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Water Wisdom: Bugs barely there

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Pteronarcys californica is among a family of insects known as the stonefly. A favorite among anglers, the stonefly is a sensitive insect threatened by siltation and increasing water temperatures. CC PHOTO

Anglers report reduced hatches

By Stephanie Lynn EBS CONTRIBUTOR

The buzz on the river this summer is that local anglers have noticed changes in the abundance of aquatic insects and the timing of their hatches. 

“I think the biggest thing everyone is talking about is that the hatches have been really sporadic,” said Solomon Ohman, shop staff at Grizzly on the River. Ohman observed multiple insect orders emerging simultaneously, instead of thick clouds of a single taxon.

Ennion Williams, outfitter and guide for Big Sky Trout with 24 years of experience on the Gallatin, detected a diminished salmonfly hatch, in particular. 

“The bugs were there, but there weren’t any heavy hatches all at once,” Williams said, adding that high water and cooler temperatures coupled with last summer’s algae bloom could have impacted salmonfly emergence this year.

Although a few studies have linked environmental changes with shifts in the life cycle of aquatic insects, this is still an area of active research, according to Sean Sullivan, an aquatic ecologist with Rhithron Associates, Inc. With those limitations in mind, Sullivan suggested a few factors unique to this summer that may be linked to the observations of local anglers. 

Summer started slowly this year with a cold, wet early July when compared to the past couple of years. Air temperature in the beginning of the month was, on average, a few degrees below normal. The number of days above a certain temperature drives the hatches of many insect species, thus cool weather could limit their emergence. 

Due to many days with precipitation, streamflow at the Gallatin Gateway gauge has been slightly above average since last October with water levels climbing into the 75th percentile—25 percent above average—early last month. High spring flows sustained into the summer could suppress emergence because insects have remained in their springtime refuge later into the season.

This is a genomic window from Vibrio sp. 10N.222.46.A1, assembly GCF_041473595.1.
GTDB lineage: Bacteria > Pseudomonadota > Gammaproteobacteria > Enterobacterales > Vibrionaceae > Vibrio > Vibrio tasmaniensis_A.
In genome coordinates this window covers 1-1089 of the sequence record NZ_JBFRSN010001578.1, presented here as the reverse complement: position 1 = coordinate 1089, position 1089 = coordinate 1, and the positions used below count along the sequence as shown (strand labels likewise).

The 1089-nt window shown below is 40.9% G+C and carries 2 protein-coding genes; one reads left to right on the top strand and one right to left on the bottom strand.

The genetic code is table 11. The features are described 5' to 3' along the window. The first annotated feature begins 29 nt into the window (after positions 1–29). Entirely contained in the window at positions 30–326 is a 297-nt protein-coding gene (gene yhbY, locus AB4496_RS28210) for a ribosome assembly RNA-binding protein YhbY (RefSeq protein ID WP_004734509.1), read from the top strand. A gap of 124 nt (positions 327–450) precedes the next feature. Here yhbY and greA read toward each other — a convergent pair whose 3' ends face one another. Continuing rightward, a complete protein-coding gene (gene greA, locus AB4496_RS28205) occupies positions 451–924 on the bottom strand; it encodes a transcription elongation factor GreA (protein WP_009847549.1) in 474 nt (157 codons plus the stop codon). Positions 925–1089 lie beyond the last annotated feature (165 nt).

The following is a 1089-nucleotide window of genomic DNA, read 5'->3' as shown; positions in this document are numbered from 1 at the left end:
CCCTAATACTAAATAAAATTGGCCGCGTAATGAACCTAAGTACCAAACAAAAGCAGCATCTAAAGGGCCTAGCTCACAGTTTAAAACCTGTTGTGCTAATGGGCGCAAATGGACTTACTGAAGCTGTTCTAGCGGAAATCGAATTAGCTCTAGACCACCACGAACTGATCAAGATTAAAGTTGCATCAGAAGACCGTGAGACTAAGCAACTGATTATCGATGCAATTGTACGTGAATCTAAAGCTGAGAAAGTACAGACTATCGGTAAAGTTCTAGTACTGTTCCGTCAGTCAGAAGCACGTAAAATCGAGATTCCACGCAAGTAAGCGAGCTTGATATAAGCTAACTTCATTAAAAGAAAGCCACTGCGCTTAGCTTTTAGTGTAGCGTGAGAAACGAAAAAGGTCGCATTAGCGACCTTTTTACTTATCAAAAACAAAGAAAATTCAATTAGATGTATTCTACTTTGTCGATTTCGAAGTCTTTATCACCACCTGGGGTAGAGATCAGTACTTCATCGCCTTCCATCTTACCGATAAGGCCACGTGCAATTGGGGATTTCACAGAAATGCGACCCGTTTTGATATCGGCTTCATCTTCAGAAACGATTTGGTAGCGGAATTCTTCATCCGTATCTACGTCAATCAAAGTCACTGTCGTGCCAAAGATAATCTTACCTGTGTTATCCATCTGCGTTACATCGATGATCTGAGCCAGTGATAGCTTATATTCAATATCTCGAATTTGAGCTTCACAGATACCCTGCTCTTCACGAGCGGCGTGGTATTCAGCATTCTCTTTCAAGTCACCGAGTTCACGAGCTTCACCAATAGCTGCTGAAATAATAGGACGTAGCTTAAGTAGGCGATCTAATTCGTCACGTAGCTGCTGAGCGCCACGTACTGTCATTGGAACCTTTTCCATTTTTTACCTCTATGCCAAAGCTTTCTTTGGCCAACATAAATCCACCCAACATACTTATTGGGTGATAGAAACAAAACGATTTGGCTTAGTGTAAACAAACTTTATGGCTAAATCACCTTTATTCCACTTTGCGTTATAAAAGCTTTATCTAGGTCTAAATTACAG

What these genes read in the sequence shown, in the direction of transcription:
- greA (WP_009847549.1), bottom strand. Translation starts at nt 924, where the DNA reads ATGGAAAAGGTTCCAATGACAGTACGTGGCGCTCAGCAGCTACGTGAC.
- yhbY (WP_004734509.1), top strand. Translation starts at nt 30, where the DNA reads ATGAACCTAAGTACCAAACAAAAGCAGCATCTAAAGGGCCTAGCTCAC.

Finally, nuisance algae growth from recent years that lingers in the channel could impact both habitat and dissolved oxygen levels to the detriment of insect populations.

Local conditions are superimposed over a statewide trend. Research by the Montana Natural Heritage Program reported broad declines in salmonfly distribution across Montana. These sensitive species were first threatened by dams and mining. Within the past 30 years, siltation and increasing water temperatures have started to impact their abundance.

In addition to these factors, the response of insects to environmental changes depends on the species in question. Due to the fact that three species in the salmonfly (Pteronarcyidae) family are native to Montana, scientists need more data to accurately explain fluctuations in the life cycle of these aquatic insects. 

“There is a growing recognition that the fly-fishing community has a unique opportunity to provide data to help validate any observed trends in phenological shifts,” Sullivan said. He encouraged river lovers to contribute their knowledge to an iNaturalist project called “The River’s Calendar,” which is designed to document emergence periods for the aquatic insects of North America. 

Despite the salmonfly shortage, Jay Markevich, shop manager for Gallatin River Guides, reported that the fishing is still good, speculating that both the size and quality of fish caught on the Gallatin increased this summer. 

Stephanie Lynn is the education and communications coordinator for the Gallatin River Task Force.

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